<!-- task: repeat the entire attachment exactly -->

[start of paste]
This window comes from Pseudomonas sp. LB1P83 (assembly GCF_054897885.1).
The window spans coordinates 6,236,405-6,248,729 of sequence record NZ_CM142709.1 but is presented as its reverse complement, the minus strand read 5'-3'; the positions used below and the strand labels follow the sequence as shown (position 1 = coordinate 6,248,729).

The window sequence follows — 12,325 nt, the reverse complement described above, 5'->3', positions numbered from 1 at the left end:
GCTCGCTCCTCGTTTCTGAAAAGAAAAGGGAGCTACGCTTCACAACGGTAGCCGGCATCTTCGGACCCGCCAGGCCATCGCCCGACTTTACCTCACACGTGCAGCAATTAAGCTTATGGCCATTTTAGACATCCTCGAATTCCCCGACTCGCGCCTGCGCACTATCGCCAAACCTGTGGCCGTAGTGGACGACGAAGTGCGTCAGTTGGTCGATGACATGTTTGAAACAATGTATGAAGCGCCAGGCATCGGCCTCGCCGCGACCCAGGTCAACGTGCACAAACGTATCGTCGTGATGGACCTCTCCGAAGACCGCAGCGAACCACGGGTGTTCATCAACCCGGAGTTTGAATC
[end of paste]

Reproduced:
This window comes from Pseudomonas sp. LB1P83 (assembly GCF_054897885.1).
The window spans coordinates 6,236,405-6,248,729 of sequence record NZ_CM142709.1 but is presented as its reverse complement, the minus strand read 5'-3'; the positions used below and the strand labels follow the sequence as shown (position 1 = coordinate 6,248,729).

The window sequence follows — 12,325 nt, the reverse complement described above, 5'->3', positions numbered from 1 at the left end:
GCTCGCTCCTCGTTTCTGAAAAGAAAAGGGAGCTACGCTTCACAACGGTAGCCGGCATCTTCGGACCCGCCAGGCCATCGCCCGACTTTACCTCACACGTGCAGCAATTAAGCTTATGGCCATTTTAGACATCCTCGAATTCCCCGACTCGCGCCTGCGCACTATCGCCAAACCTGTGGCCGTAGTGGACGACGAAGTGCGTCAGTTGGTCGATGACATGTTTGAAACAATGTATGAAGCGCCAGGCATCGGCCTCGCCGCGACCCAGGTCAACGTGCACAAACGTATCGTCGTGATGGACCTCTCCGAAGACCGCAGCGAACCACGGGTGTTCATCAACCCGGAGTTTGAATC